Mohamed Adow, international climate lead at Christian Aid, said that the commitment by two of the world's largest three economies proved that "the direction of travel is only moving in one direction".
Over the past 20 years, "the world has bent over backwards to accommodate the US in the international climate talks", he said on Thursday. "And yet, despite all those concessions from other nations, the US has still thrown it back in their faces."
“The 20th Century was powered by fossil fuels and America dominated the world," he said. The 21st Century will be powered by clean energy and Trump’s decision to withdraw from the Paris Agreement could mark the end of American supremacy.
“Thankfully this will not stop the worldwide transition to a low-carbon economy. . . The rest of the world recognise that it’s in their interests to decarbonise their economies and slow the heating of the planet. They will not let one man destroy our common home."
During his address, President Trump repeatedly emphasised the need to "put America first", and described the Agreement as "simply the latest example of Washington entering into an agreement that disadvantages the United States to the exclusive benefit of other countries leaving American workers, who I love, and tax-payers to absorb the cost in terms of lost jobs, lower wages, shuttered factories and vastly diminished economic production."
He was "someone who cares deeply about the environment", he said, and the US was "the world’s leader in environmental protection". Data suggests that greenhouse gas emissions in the US have declined by 11.5 per cent since 2005, but are higher than they were in the 1990s.
He drew several times on a study published in March by the National Economic Research Associates, commissioned by the American Council for Capital Formation with support from the U.S. Chamber of Commerce Institute for 21st Century Energy. The President spoke of a forecast that compliance with the Accord could result in the loss of 6.5 million jobs by 2040.
"The agreement doesn't eliminate coal jobs," he said. "It just transfers those jobs out of America and the United States, and ships them to foreign countries. This agreement is less about the climate and more about other countries gaining a financial advantage over the United States."
Rebuttals soon followed. In response to the President's claim that, even if implemented in full, the Accord would only secure a two-tenths of one degree Celsius reduction in global temperature by 2100, Dr. John Sterman and Andrew Jones of Climate Interactive cited their research forecasting a 0.9 degree Celsius reduction.
Paul Cook, head of advocacy at Tearfund, said that the President had "missed a key opportunity to boost economic growth through innovative clean energy solutions. Growing economies such as China and India are discovering how renewable energy can be a catalyst for a booming economy, creating green jobs and flourishing businesses, while reducing carbon emissions."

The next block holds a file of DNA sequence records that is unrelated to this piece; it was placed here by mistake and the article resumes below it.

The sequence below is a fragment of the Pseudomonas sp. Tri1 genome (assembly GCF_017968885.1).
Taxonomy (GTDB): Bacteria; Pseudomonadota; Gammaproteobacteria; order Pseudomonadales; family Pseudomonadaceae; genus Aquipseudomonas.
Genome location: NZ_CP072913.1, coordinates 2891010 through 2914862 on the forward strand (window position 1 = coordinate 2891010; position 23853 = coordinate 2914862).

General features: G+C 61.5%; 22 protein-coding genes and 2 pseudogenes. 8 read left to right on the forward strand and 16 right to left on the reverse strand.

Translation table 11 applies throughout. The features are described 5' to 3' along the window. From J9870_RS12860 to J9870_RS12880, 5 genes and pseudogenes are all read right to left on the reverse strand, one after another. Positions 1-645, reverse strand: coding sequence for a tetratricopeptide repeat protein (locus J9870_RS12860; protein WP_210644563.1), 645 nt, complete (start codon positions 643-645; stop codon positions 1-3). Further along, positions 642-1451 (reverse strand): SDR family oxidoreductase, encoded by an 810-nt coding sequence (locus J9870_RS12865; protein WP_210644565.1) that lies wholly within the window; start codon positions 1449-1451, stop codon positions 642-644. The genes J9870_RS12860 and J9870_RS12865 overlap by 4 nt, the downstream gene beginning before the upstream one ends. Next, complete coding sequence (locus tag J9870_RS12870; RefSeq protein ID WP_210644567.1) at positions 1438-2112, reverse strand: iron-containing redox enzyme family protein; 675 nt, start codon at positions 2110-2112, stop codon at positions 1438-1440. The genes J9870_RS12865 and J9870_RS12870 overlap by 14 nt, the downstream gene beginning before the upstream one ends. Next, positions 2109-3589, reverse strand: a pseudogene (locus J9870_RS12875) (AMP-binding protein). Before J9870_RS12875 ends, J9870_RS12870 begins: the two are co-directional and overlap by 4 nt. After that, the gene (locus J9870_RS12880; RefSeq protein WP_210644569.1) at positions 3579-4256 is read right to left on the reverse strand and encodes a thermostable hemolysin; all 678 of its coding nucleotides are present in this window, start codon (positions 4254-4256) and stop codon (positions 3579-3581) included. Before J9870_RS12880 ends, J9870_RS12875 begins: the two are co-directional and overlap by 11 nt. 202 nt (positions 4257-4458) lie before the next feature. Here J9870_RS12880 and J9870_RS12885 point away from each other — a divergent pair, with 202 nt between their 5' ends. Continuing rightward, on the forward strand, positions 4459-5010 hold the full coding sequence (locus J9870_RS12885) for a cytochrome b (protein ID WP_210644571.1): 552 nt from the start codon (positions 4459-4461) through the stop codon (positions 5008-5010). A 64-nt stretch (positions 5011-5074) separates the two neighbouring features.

Business leaders have also criticised the decision, including the chief executive of Apple, Tim Cook, who said that it was "wrong for our planet" and the chief executive of Goldman Sachs, who described it as "a setback for the environment and for the U.S.'s leadership position in the world". A study conducted by Yale University in December found that 69 per cent of registered voters were in favour of the US participating in the Paris Agreement.
The Church of England’s lead bishop on the environment, the Bishop of Salisbury, the Rt Revd Nicholas Holtam, pointed out that the US emitted nearly a fifth of global CO2 emissions and that China, the other "mega-emitter" had committed to "deep and sustained cuts".
“How can President Trump look in the eye the people most affected, including the world’s poorest in the places most affected by climate change now, and those affected by increasingly frequent extreme weather in parts of the USA?" he asked. "What will our children and grandchildren say to us about the way we respond to this extreme carelessness?"
Faith groups could make a difference, Bishop Holtam advised. This week, shareholders in ExxonMobil defied the corporation's board by voting in favour of a motion, led by the Church Commissioners, demanding that the company report on how its business model will be affected by global efforts to limit the average rise in temperatures to below 2-degrees Celsius.
"This is a historic vote", said Edward Mason, head of responsible investment for the Church Commissioners, on Wednesday. "Despite strong opposition from the Board, the majority of Exxon's shareholders have sent an unequivocal signal to the company that it must do much more to disclose the impact on its business of measures to combat climate change."
Last year, the board of the corporation, the world’s largest publicly traded energy company, opposed the resolution and even tried to get stock-market regulators to prevent its being presented at a meeting (News, 3 June, 2016).